We asked ESPN MLB Insiders Jerry Crasnick, Sam Miller and David Schoenfield what they're hearing out of spring training and what impact that's having on their assessments for the 2017 season as opening day approaches.
Christina Kahrl: To lead off, Jerry, you've spent the most time at camps this spring. What are some of the things you've seen and heard while there?
Jerry Crasnick: One quick story from Dodgers camp. I went to Glendale to see Eric Gagne, and I happened to be in the clubhouse when Clayton Kershaw was doing the seeding for the team pingpong tournament. I was standing there with a team beat writer, and I said, "Corey Seager is really good at pingpong, right?'' Kershaw, who's a good dude, shot me a cold stare (probably just half-serious). And the beat writer told me, "Kershaw is in this thing to win, and he probably didn't like it that you gave a shoutout to Seager.''
The lesson I took: Clayton Kershaw wants to be the best at everything, even pingpong. And if anybody doubts him because of his injuries last season, watch how he comes back this year. He's having an amazing spring, just two hits allowed in 10 innings. So much for easing into it. I think it just shows the competitiveness of a guy like that. Great athletes don't have an "off'' switch. Michael Jordan was probably the classic example.
David Schoenfield: I was in Dodgers camp a couple of years back when Kershaw was active at the pingpong table. My thought was, "Do I really want to see the best pitcher in baseball whipping forehand smashes with his pitching hand?"
Sam Miller: A 1.96 ERA last spring, 1.61 the spring before that. Of course, 9.21 the year before that, but my rule for spring training fun facts is to only go back two years if it's convenient.
Crasnick: My point on Kershaw is that he's out to prove he's back. And everything in L.A. stems from him.
Schoenfield: The big news from Dodgers camp so far is what they're going to do or not do with Julio Urias, that they might start him in the minors.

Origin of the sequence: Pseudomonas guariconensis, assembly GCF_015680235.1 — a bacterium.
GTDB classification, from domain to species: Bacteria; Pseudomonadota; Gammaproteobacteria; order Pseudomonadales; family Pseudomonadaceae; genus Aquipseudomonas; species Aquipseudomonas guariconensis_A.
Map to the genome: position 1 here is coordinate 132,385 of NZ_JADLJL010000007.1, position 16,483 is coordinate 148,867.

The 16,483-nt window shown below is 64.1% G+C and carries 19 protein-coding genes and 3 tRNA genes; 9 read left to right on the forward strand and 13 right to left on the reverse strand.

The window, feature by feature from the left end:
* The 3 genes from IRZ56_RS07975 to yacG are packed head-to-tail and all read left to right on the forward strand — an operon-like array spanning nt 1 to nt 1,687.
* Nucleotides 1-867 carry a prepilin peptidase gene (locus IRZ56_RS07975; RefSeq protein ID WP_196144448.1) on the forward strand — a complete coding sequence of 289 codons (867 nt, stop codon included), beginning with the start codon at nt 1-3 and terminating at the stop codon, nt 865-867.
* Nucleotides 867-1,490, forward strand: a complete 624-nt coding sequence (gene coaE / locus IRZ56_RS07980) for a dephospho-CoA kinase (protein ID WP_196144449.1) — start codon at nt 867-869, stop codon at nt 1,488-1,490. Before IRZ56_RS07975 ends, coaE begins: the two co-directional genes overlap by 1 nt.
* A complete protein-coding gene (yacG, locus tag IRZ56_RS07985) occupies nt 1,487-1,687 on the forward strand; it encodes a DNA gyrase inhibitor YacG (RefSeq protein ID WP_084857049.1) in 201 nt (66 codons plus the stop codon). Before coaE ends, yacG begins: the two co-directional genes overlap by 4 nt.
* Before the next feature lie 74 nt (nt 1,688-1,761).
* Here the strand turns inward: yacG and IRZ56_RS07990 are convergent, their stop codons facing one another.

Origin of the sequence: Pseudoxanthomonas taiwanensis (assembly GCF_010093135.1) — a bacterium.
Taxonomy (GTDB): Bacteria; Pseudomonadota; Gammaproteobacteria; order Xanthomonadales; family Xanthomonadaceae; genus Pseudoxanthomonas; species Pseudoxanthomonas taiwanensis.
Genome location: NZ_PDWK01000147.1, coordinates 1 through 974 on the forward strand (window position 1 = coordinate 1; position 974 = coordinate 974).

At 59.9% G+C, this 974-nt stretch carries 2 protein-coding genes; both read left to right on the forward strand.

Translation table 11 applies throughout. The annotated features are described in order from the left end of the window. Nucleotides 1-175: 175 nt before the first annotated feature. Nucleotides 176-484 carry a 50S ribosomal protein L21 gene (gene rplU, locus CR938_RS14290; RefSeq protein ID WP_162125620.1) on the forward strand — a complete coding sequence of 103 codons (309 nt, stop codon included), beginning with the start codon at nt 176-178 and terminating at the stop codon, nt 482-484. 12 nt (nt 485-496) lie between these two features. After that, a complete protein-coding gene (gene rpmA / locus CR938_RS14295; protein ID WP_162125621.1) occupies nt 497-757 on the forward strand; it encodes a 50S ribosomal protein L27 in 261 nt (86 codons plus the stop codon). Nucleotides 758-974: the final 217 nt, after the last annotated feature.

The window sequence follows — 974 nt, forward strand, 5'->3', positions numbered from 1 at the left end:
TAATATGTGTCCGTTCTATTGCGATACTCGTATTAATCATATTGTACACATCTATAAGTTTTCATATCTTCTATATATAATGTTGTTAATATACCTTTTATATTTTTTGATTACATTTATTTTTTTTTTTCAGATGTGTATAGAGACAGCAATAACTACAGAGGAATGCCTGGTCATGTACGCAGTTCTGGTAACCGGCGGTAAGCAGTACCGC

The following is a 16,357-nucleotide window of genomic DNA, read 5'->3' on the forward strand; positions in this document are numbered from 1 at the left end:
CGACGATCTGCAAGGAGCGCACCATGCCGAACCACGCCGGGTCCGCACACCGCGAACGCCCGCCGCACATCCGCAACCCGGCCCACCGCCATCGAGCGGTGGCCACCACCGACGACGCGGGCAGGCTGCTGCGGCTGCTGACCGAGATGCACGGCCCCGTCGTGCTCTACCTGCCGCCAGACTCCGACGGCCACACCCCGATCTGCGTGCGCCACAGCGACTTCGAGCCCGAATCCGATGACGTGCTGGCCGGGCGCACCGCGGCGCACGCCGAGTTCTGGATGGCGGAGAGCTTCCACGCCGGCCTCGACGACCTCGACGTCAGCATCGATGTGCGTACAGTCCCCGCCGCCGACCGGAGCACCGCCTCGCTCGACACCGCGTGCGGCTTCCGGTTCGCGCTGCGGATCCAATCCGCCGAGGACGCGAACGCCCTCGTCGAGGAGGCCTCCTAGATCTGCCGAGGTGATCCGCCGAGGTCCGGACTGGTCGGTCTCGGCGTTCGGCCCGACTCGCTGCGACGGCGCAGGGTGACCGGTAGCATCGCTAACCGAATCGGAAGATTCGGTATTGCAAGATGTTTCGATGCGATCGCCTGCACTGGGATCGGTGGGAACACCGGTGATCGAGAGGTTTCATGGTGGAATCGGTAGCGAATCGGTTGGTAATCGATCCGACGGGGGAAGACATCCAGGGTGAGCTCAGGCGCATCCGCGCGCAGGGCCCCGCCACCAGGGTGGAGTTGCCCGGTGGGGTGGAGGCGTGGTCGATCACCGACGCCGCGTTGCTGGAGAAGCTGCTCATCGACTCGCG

Crasnick: The Dodgers have so many pitchers they're spending a lot of money on. Scott Kazmir, Hyun-Jin Ryu, Brandon McCarthy. They probably have to wade through all those guys first, right? After Kershaw, Shawn Hill and Kenta Maeda, they have to figure out those last two spots. And they also have Alex Wood. It's kind of a glut back there.
Schoenfield: I was just looking at spring stats and saw Bradley Zimmer is hitting .344 with a couple of bombs. A good sign? Not necessarily. Studies have shown the most important spring stats to pay attention to are strikeout and walk rates, and Zimmer is still struggling in that area, with eight K's and two walks. I still think he needs more time, maybe an entire season, in Triple-A.
Crasnick: I think so. He's a really tall kid, and I wonder how he's going to handle lefties. I get the sense the Indians want to be patient with him. I was at Indians camp the day Bradley Zimmer hit a long home run with his grandmother in the stands, which was kind of cool.
Miller: I imagine there's more pressure on him now that Cleveland has dealt so much of its prospect depth. The Indians obviously need to develop young talent semi-regularly, and there's a lot more riding on Zimmer turning into a big leaguer now. And while he's still a very good prospect, he's not as good a prospect as he was one year ago. There's been some research done that shows prospect trajectory really matters, that a guy who goes from no. 30 to no. 80 might actually be worse than that.
Dave and I might end up in a race to prove how skeptical of spring stats we are. But to his point about spring stats, Zimmer is especially interesting because he has that long swing and still has to prove he can hit upper-, upper-tier competition.
Kahrl: Sam, you spent some time in the Indians' camp. Should Indians fans be worried about Andrew Miller?